The Director General of the Nigeria Employers’ Consultative Association, Adewale Oyerinde, on Monday, said the depleting number of industries in the country are unable to employ the high turnout of graduates churned out annually.

He also said the unstable educational system caused by threats of strikes and other challenges negates the ability to produce graduates who are employable and competitive within the context of the global market.

The NECA DG gave the remark at the 2023 International Schools and Conference of the African Centre for Career Enhancement and skills support held at the National Universities Commission headquarters in Abuja.

The event which is a partnership between six African universities and Leipzig University in Germany was organised to enhance the level of employability of university graduates and to investigate the stagnant labour market in Africa despite the increasing level of education of its countries’ citizens.

Speaking in his keynote address titled, “Cultivating New Frontiers in employability research for Skills and Career Enhancement”, the NECA DG noted that stakeholders should take a different approach to the issue of skill development and employability so that graduates have some level of skills and competency that can make them contribute to national development.

According to him, issues of skills development and employability are front-burner issues as they speak to some of the pillars that ensure business sustainability, productivity, and competitiveness.

He said, “As you know, there are 265 universities in the country but unfortunately, as the number of universities continues to increase, the greater the number at which industries are depleting either because of the regulatory environment, mismanagement or other issues challenging organised business in the ecosystem generally.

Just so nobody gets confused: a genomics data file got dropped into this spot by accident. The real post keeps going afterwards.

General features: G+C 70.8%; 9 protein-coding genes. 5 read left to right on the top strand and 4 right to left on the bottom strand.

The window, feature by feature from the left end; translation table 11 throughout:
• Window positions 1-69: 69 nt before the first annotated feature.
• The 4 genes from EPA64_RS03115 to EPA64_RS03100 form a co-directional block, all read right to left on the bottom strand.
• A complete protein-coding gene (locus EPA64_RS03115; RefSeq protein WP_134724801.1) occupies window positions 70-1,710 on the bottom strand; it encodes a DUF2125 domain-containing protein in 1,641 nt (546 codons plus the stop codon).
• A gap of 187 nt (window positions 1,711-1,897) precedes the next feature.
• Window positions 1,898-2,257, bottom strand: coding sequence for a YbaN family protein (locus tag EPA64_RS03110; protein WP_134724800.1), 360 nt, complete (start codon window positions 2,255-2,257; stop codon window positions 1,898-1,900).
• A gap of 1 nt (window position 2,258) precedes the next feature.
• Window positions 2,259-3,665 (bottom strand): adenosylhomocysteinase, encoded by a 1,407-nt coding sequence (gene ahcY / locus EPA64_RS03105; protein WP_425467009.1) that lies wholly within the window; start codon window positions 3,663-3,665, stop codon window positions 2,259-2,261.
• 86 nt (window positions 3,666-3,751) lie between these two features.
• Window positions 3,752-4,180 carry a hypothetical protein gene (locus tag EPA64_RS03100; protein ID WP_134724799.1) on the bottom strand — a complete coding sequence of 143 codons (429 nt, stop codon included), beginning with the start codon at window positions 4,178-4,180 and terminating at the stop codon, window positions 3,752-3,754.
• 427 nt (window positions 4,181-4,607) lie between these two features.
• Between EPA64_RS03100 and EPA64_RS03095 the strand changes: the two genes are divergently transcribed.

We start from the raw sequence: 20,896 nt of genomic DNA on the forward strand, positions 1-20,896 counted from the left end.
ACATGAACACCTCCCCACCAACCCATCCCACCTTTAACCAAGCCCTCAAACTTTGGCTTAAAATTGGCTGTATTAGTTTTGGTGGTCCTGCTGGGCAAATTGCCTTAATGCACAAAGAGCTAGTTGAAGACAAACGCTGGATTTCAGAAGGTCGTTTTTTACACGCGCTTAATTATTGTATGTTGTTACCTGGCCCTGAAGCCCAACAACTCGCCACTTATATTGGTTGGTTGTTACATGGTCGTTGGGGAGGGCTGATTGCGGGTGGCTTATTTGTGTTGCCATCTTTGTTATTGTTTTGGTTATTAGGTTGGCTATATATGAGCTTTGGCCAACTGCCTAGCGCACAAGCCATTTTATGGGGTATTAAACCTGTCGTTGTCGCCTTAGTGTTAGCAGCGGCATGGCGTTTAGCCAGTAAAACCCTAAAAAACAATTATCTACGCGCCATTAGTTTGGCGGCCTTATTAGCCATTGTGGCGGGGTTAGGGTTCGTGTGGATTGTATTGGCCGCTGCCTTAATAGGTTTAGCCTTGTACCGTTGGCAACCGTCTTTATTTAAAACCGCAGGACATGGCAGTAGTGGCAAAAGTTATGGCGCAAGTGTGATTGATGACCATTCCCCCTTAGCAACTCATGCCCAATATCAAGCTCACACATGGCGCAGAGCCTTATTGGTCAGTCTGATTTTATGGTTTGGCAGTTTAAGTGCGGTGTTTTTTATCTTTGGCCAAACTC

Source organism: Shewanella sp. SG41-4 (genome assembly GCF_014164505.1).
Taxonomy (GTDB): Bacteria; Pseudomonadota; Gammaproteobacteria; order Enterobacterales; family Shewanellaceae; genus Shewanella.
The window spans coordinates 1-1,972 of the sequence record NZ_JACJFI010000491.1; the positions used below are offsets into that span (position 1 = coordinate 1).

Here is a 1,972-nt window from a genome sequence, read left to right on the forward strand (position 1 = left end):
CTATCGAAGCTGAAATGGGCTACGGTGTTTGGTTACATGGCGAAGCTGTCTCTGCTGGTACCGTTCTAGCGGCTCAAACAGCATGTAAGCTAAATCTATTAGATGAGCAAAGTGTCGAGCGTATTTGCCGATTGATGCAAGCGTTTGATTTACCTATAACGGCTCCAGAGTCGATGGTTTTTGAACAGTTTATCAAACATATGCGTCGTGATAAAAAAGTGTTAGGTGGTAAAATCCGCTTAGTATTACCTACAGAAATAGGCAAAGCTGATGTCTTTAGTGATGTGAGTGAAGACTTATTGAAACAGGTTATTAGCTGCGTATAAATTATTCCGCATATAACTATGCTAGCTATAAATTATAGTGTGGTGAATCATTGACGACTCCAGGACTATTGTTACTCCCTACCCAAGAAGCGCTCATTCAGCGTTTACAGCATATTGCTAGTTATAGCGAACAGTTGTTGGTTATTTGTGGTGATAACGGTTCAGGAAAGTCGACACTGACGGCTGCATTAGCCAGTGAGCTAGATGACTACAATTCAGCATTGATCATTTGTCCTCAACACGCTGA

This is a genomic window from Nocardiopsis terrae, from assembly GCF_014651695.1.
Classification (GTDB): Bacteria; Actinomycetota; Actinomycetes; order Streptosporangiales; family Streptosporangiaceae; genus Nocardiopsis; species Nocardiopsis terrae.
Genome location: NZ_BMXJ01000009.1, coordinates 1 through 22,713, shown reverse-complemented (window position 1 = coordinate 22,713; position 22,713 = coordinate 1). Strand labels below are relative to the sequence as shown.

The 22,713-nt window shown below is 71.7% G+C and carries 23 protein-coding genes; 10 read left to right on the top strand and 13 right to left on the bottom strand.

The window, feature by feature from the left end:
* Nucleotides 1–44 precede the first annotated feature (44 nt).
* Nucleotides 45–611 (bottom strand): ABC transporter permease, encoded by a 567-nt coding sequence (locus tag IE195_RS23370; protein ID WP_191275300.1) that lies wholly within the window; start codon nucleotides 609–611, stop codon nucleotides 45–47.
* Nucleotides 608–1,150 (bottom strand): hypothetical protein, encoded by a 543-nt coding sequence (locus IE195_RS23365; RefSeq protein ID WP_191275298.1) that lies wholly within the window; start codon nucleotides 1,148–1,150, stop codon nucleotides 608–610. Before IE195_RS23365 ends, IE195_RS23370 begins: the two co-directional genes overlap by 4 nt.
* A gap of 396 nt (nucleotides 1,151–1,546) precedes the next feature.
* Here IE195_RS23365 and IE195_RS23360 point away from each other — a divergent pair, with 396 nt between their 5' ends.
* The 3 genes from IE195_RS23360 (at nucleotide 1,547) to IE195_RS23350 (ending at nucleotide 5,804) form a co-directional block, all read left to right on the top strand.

“This makes it difficult to reach an equilibrium where demand or supply will meet somewhere in the middle. And that is one of the reasons why the issue of unemployment will continue to stare us in the face.

He added, “It is also important that all stakeholders take a different approach to the issue of skill development and employability so that before the graduates will leave the ivory towers, they have some level of requisite skills and competency that can make them sustainable and also contribute to national development.”

As a solution, Oyerinde proposed the dual-purpose educational model, which involves graduates working and schooling at the same time in order to prepare them for participation in the labour market or become employers.

“From the experience, we have had in Germany, Canada, and France where their educational system is moving towards a dual kind of education model where graduates are working and at the same time schooling so that by the time they leave the ivory tower or their colleges, they are already prepared to be an active participant in the labour market. I think that is the direction we should go as a country to strengthen our educational system,” he said.

He further called for collaboration between employers and higher institutions to create a symbiotic relationship, where employers gain access to a skilled workforce and talent pool, and educational institutions stay current with industry trends, ensuring that graduates are equipped with the knowledge and skills that employers demand.